I believe the only way we (the whole country) are going to make any rational progress is by facing up to the issues without having to peer through an ideological prism.

    At the moment I’m trying to see if I can come up with some ways to tip-toe around the edges of those prisms and approach the very serious issues we face from different directions.

    Off-shoring of jobs is a problem: looking at the problem from the perspective that it’s not only a trade issue (sending jobs overseas isn’t even trade) might help get people thinking about what it is and then maybe we can find some solutions.

    Which doesn’t mean I won’t have further comments about Free Trade Cultists, of course :-)

    Thanks.

  • JR

    Okay, maybe I’m misreading, or the article slightly mistates what’s really going on.

    Now, the story says that the process breaks “pollutants” down to individual atoms. If they’re only talking about converting the nitrogen and sulfur compounds, then perhaps those are a small enough component of the waste gases that breaking them up takes only a fraction of the energy produced per unit of coal burned.

    However, we seem to be counting carbon dioxide as one of the “pollutants” here. In fact, they call it a “CO2 converter” and talk about breaking CO2 up into carbon and oxygen. Since coal is pretty much just carbon, burning it is the just process of combining carbon with oxygen. In other words, you get the energy by combining carbon and oxygen, but they’re claiming it only takes 10% of the energy produced to split them apart again (and you’d probably produce molecular oxygen, not atoms, since that would cost even more energy).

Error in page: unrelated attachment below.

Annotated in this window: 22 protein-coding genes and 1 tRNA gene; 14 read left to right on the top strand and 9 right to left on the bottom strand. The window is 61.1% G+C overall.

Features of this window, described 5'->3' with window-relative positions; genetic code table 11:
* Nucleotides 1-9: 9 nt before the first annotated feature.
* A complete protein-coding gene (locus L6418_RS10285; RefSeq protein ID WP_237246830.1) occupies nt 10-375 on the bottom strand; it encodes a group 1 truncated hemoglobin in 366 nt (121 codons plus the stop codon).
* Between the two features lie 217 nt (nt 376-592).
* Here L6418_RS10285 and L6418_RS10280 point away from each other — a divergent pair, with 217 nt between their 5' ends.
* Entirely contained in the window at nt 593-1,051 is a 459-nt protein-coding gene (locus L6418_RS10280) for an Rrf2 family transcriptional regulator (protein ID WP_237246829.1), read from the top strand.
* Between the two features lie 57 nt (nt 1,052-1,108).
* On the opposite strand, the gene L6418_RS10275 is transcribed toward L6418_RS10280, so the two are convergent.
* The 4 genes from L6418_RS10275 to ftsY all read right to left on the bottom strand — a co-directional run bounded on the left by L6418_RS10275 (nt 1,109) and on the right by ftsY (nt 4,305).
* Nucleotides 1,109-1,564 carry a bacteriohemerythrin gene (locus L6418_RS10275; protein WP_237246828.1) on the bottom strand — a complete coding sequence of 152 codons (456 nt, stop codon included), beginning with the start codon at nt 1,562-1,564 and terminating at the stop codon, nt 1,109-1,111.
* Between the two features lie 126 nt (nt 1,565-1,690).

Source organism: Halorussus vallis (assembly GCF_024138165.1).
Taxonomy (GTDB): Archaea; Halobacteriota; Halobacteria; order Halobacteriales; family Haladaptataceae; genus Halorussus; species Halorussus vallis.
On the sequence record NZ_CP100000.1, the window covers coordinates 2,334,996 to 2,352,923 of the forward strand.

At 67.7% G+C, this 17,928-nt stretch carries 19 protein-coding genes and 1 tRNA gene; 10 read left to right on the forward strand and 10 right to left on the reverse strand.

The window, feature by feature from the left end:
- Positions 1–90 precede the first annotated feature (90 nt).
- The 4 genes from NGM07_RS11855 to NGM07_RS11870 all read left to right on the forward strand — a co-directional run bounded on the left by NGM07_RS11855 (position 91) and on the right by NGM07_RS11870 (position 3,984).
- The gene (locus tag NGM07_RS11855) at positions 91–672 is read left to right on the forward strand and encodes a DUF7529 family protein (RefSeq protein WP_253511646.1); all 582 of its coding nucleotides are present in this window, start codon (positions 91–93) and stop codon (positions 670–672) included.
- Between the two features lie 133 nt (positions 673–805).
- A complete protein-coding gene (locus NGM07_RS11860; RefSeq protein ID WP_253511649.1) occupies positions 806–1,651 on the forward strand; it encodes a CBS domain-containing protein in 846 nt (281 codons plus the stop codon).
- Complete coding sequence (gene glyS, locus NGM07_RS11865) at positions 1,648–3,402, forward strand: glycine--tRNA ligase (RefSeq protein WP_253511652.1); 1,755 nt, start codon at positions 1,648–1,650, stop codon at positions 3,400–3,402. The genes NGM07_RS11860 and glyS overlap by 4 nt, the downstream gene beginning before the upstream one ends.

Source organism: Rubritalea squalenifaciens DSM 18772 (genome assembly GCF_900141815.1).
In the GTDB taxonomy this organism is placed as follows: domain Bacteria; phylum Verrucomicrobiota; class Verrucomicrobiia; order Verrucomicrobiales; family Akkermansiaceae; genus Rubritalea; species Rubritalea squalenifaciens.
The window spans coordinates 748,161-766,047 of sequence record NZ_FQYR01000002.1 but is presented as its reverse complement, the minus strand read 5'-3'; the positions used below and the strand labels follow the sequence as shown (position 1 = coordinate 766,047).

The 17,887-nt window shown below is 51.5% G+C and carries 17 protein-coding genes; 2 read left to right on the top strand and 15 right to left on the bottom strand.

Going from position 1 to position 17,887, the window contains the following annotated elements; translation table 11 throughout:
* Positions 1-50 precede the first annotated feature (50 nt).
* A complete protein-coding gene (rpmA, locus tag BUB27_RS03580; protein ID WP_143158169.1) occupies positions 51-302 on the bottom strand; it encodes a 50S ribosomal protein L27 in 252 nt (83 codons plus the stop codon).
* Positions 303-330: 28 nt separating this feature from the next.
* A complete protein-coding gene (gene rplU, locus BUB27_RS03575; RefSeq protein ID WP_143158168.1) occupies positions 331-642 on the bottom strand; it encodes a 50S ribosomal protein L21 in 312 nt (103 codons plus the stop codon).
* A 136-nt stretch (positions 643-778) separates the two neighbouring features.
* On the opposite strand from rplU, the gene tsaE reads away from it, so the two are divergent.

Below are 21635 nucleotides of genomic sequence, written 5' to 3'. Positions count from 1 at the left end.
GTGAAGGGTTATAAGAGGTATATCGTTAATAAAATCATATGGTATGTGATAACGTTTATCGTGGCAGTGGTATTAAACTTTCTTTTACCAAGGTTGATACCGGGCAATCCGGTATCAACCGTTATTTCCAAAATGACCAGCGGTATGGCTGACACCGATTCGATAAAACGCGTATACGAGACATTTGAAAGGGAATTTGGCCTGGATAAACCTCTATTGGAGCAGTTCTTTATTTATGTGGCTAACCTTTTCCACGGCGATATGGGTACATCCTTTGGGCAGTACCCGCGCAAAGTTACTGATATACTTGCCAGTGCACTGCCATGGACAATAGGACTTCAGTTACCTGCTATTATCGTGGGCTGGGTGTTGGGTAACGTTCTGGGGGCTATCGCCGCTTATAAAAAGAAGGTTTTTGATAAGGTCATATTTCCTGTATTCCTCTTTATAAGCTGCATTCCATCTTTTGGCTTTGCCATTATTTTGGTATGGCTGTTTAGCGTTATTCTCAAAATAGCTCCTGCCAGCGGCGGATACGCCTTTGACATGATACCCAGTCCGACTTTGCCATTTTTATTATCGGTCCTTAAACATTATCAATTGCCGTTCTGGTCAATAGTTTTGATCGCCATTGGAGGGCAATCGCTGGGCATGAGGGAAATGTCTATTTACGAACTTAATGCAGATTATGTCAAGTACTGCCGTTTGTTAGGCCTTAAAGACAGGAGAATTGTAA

If this were possible (it’s obviously not), the thing to do would be to burn the stuff again and get even more energy. Repeat infinitely, entropy be damned.

    I’m assuming the process, if it works, really only breaks up the sulfur and nitrogen pollutants. That still leaves the CO2 problem.

    If they can sequester CO2 underground, that’s good so long as it stays underground. Or at least percolates back up at a rate slower than we bury it. Sometimes, though, the long-term effects of our big ideas come back and bite us in the ass.

  • http://www.tude.com/ Hal Pawluk

    You’ll have to ask Holcomb about the process, and/or wait for the results of the new tests, JR. As I said, it may be “pie in the sky.”

    The need to do something about our energy resources remains.